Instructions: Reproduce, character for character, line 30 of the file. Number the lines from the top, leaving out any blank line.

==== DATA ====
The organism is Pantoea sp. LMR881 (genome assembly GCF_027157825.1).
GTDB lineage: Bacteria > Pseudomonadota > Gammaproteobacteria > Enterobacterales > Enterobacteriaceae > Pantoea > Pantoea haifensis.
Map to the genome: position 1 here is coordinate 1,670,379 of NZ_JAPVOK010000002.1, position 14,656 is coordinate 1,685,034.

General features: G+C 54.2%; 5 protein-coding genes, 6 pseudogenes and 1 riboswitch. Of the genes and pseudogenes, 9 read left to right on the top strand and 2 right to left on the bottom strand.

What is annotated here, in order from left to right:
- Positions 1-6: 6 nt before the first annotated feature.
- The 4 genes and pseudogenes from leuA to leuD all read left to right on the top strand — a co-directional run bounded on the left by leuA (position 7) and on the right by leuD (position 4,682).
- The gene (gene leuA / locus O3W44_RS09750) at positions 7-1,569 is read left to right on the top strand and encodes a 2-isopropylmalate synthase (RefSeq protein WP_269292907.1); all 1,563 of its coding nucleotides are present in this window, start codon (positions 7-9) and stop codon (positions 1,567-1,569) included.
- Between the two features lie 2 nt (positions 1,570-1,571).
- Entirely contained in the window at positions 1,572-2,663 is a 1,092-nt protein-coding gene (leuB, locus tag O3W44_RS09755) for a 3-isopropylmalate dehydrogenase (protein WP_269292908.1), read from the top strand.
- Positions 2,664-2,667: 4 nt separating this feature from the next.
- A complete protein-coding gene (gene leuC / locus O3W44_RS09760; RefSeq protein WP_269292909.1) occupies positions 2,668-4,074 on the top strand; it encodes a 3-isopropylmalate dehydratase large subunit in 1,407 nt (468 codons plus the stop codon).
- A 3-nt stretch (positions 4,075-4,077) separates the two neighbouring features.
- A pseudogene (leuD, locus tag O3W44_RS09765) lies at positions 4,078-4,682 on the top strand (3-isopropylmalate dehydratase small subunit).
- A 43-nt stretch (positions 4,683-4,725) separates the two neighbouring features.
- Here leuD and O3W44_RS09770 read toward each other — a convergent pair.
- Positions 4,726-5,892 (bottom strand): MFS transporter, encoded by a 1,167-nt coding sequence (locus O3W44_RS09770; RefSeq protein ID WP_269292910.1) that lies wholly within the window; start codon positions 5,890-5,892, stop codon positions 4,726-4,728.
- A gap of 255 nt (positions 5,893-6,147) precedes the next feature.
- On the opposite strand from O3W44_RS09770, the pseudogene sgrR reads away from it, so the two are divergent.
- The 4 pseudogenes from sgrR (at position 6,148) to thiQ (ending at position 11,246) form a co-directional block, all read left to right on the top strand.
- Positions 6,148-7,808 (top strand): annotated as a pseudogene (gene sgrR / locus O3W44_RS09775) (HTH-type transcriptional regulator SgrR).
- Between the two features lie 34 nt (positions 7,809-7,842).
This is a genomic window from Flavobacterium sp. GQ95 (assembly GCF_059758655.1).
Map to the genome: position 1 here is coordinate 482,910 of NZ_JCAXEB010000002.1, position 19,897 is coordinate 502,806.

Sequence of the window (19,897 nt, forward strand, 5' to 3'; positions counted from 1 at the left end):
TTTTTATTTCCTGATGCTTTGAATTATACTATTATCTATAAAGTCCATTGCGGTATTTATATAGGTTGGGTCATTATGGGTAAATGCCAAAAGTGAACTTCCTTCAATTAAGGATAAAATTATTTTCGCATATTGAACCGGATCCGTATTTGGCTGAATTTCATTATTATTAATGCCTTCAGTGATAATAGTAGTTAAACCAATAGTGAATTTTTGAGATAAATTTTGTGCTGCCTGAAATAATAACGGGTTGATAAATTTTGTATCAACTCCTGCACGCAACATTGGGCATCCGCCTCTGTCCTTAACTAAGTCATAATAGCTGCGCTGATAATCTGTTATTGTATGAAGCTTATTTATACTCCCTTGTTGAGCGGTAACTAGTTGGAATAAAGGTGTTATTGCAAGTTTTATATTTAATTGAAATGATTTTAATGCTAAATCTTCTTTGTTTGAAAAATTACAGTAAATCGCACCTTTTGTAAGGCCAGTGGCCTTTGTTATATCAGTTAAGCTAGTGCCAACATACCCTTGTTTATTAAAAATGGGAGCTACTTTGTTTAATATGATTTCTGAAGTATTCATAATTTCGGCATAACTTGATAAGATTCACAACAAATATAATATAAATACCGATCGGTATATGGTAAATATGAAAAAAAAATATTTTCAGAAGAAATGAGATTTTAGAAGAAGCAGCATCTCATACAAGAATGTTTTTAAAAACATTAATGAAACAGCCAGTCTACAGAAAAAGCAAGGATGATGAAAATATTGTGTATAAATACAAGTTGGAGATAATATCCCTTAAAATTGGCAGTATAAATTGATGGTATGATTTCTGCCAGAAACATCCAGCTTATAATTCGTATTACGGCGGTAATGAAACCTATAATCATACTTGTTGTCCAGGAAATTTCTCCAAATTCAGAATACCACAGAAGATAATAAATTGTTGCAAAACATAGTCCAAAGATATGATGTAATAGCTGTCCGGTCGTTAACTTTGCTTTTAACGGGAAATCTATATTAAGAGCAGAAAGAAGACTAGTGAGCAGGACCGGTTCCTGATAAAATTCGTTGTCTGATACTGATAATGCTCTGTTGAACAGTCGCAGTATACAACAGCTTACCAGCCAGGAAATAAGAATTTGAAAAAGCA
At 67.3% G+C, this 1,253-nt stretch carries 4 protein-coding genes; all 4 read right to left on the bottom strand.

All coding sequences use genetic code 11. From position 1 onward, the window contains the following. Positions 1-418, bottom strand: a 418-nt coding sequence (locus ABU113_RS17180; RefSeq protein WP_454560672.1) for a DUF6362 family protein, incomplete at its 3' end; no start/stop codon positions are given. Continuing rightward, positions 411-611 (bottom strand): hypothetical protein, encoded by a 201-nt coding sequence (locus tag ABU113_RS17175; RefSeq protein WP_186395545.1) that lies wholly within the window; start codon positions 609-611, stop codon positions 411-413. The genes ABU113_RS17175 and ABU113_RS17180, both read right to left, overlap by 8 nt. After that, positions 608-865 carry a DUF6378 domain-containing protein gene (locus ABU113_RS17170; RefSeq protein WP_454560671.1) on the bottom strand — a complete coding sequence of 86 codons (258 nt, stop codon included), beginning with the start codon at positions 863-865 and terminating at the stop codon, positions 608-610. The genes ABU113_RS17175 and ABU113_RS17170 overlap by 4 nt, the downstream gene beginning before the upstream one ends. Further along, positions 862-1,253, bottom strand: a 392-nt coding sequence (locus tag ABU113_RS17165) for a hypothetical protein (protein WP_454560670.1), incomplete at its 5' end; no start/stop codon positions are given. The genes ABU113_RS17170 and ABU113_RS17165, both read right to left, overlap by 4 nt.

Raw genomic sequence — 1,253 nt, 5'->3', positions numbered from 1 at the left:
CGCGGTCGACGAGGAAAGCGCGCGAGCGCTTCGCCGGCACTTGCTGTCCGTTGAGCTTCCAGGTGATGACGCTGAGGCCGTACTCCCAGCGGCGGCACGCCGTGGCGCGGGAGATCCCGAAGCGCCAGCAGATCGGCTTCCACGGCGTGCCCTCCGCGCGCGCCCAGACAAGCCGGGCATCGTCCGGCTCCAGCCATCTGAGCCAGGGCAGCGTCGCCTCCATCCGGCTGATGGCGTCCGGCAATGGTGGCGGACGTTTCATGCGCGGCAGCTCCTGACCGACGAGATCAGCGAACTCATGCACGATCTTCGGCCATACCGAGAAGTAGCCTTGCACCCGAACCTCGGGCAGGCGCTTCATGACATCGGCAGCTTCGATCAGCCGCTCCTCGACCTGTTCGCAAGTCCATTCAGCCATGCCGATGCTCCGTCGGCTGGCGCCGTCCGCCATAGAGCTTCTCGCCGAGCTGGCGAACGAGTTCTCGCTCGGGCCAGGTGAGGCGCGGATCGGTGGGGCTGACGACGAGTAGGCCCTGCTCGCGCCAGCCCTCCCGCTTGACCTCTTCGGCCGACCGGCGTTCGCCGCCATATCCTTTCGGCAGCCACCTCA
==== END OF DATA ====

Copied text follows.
CGCGGTCGACGAGGAAAGCGCGCGAGCGCTTCGCCGGCACTTGCTGTCCGTTGAGCTTCCAGGTGATGACGCTGAGGCCGTACTCCCAGCGGCGGCACGCCGTGGCGCGGGAGATCCCGAAGCGCCAGCAGATCGGCTTCCACGGCGTGCCCTCCGCGCGCGCCCAGACAAGCCGGGCATCGTCCGGCTCCAGCCATCTGAGCCAGGGCAGCGTCGCCTCCATCCGGCTGATGGCGTCCGGCAATGGTGGCGGACGTTTCATGCGCGGCAGCTCCTGACCGACGAGATCAGCGAACTCATGCACGATCTTCGGCCATACCGAGAAGTAGCCTTGCACCCGAACCTCGGGCAGGCGCTTCATGACATCGGCAGCTTCGATCAGCCGCTCCTCGACCTGTTCGCAAGTCCATTCAGCCATGCCGATGCTCCGTCGGCTGGCGCCGTCCGCCATAGAGCTTCTCGCCGAGCTGGCGAACGAGTTCTCGCTCGGGCCAGGTGAGGCGCGGATCGGTGGGGCTGACGACGAGTAGGCCCTGCTCGCGCCAGCCCTCCCGCTTGACCTCTTCGGCCGACCGGCGTTCGCCGCCATATCCTTTCGGCAGCCACCTCA